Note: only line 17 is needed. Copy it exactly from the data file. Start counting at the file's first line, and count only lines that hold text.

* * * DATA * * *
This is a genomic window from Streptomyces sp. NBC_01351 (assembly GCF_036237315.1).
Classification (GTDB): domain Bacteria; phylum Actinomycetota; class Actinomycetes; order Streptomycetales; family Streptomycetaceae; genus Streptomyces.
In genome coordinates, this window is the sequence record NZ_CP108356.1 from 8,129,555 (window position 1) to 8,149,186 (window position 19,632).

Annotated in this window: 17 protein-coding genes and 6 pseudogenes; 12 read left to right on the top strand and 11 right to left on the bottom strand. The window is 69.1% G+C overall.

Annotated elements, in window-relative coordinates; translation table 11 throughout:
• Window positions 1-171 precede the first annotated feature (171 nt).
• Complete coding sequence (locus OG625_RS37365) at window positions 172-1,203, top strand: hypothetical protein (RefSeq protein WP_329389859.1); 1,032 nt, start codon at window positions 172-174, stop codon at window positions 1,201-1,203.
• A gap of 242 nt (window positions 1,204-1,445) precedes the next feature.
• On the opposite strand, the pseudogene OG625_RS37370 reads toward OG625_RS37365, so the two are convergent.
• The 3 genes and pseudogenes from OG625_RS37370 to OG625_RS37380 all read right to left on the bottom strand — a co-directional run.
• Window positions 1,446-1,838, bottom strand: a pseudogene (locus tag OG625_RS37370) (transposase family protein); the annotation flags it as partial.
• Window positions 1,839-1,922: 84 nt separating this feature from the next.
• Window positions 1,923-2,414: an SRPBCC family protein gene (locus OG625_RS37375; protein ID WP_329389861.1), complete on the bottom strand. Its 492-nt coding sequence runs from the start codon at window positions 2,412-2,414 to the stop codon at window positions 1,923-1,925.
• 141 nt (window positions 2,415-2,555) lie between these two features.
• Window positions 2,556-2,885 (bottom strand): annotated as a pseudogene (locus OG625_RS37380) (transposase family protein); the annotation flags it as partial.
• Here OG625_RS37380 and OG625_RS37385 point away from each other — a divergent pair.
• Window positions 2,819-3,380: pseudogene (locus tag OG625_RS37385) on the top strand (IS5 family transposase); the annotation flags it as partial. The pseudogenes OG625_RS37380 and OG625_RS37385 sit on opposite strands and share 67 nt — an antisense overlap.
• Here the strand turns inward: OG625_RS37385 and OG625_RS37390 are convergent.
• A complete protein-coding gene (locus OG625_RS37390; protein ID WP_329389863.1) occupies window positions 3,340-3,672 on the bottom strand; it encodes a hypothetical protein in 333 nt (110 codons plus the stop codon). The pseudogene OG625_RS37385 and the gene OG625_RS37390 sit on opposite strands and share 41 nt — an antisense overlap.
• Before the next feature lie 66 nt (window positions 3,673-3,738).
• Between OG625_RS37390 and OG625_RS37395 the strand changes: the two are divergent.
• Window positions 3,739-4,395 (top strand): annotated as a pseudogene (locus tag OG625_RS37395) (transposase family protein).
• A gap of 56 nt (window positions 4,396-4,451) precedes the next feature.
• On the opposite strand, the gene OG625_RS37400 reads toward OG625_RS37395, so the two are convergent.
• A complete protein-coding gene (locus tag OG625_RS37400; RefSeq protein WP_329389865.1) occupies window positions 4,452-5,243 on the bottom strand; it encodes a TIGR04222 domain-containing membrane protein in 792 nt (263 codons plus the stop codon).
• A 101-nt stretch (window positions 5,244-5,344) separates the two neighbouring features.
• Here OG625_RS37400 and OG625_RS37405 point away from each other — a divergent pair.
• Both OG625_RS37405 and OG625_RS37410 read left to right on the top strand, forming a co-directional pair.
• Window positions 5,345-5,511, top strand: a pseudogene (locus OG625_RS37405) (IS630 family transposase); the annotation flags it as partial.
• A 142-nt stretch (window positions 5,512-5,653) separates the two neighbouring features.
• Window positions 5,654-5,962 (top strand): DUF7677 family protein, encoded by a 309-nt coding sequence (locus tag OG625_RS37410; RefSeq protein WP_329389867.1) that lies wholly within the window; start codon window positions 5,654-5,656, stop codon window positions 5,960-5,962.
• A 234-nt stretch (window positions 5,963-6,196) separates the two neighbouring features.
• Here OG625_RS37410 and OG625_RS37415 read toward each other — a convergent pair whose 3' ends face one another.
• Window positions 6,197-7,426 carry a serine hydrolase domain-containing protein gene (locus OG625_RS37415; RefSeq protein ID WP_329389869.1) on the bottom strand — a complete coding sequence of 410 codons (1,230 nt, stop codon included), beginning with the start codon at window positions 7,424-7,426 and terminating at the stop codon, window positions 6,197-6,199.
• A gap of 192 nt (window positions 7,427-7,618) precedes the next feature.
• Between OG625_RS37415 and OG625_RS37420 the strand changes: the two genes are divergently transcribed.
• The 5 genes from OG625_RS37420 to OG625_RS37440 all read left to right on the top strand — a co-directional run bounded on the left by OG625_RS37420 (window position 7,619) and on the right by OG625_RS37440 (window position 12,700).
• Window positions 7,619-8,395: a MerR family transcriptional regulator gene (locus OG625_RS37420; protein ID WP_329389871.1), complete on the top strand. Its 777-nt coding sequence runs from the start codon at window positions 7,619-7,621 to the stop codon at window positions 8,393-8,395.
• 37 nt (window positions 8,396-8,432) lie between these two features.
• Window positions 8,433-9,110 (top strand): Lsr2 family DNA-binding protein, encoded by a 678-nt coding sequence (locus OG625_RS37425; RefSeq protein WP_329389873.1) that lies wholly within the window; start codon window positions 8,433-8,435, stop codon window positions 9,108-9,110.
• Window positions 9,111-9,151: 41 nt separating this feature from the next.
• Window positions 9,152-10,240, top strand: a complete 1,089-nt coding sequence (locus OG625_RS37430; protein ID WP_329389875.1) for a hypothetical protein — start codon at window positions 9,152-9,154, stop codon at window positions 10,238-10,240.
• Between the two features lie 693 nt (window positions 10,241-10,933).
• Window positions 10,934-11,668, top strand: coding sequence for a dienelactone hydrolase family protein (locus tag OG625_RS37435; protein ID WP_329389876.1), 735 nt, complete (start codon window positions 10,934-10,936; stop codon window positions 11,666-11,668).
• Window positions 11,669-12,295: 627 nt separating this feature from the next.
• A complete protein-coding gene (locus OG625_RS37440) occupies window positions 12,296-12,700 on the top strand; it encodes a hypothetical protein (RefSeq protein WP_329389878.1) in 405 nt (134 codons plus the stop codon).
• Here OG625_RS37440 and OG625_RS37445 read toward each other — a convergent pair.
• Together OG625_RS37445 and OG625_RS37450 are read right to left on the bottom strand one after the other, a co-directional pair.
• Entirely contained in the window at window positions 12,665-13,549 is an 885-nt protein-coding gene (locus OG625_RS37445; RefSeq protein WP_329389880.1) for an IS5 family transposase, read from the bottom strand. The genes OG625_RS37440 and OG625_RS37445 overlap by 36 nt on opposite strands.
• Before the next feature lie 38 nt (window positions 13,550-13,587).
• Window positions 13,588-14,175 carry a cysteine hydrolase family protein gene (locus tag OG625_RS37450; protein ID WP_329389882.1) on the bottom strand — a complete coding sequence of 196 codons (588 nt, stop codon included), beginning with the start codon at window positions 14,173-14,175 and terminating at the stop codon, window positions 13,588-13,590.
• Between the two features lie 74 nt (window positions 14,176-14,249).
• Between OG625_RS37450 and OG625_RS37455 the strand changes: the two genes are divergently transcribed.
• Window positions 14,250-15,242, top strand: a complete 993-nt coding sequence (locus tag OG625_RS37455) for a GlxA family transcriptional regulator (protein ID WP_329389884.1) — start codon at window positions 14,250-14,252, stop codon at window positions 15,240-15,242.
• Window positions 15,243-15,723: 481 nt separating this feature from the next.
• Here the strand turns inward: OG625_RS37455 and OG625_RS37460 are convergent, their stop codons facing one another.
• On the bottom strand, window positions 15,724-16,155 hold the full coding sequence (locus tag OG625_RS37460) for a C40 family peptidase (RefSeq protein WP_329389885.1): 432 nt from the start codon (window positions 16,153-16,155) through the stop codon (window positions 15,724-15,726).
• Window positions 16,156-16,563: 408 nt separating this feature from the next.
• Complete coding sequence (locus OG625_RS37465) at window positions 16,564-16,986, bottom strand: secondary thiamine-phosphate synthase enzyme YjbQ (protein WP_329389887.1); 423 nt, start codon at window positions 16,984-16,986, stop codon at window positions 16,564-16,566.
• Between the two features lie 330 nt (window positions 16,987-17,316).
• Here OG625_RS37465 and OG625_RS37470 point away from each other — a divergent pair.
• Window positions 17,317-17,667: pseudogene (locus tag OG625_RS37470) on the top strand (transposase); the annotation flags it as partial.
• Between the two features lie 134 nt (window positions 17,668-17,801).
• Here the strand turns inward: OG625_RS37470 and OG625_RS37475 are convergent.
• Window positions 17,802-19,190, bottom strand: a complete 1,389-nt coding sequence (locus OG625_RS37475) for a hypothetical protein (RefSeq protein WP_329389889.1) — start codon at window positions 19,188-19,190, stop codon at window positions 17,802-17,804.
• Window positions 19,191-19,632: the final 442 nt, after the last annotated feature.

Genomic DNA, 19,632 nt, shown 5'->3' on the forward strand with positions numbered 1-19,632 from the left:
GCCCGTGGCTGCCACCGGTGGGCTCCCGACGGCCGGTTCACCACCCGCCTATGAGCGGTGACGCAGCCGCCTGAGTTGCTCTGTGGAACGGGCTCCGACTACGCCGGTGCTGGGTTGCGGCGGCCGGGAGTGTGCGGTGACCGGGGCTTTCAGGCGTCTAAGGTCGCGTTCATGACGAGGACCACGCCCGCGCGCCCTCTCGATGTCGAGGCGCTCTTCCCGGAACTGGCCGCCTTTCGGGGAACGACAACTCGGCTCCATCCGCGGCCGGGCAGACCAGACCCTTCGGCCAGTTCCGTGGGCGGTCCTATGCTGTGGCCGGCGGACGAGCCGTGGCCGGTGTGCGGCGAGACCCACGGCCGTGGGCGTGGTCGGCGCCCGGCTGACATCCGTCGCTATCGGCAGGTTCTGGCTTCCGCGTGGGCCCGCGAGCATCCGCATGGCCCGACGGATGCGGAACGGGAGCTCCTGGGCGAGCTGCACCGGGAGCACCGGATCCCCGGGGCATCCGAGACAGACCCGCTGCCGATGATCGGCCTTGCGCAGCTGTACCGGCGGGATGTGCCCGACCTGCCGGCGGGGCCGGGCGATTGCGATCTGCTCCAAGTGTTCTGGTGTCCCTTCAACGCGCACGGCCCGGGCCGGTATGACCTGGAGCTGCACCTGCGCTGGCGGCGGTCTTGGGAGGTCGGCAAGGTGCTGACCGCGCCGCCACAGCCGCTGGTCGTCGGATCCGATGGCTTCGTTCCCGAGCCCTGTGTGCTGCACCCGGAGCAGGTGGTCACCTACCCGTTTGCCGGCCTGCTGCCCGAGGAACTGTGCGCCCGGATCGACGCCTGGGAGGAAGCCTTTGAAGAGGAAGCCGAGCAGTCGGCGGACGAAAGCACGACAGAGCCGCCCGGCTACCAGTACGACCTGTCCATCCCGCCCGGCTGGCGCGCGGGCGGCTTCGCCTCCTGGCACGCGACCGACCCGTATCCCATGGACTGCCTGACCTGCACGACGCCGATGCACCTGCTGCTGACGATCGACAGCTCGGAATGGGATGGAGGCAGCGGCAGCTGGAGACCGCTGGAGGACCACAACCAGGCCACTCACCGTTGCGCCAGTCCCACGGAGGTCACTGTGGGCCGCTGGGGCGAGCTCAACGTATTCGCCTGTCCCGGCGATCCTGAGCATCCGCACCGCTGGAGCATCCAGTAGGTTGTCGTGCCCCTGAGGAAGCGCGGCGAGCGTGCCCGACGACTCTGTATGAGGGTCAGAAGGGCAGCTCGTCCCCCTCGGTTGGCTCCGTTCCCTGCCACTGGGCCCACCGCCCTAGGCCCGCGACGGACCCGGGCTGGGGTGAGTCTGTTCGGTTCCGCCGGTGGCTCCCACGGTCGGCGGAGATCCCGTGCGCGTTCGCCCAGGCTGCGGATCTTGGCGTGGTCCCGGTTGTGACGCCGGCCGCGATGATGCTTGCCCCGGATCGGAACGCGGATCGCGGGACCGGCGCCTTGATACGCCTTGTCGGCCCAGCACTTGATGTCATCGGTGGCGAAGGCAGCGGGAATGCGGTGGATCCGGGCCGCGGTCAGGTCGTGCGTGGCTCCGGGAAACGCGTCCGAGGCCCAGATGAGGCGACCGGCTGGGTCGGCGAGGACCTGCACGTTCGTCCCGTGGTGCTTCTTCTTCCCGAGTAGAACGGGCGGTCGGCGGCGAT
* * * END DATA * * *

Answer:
• Window positions 2,819-3,380: pseudogene (locus tag OG625_RS37385) on the top strand (IS5 family transposase); the annotation flags it as partial. The pseudogenes OG625_RS37380 and OG625_RS37385 sit on opposite strands and share 67 nt — an antisense overlap.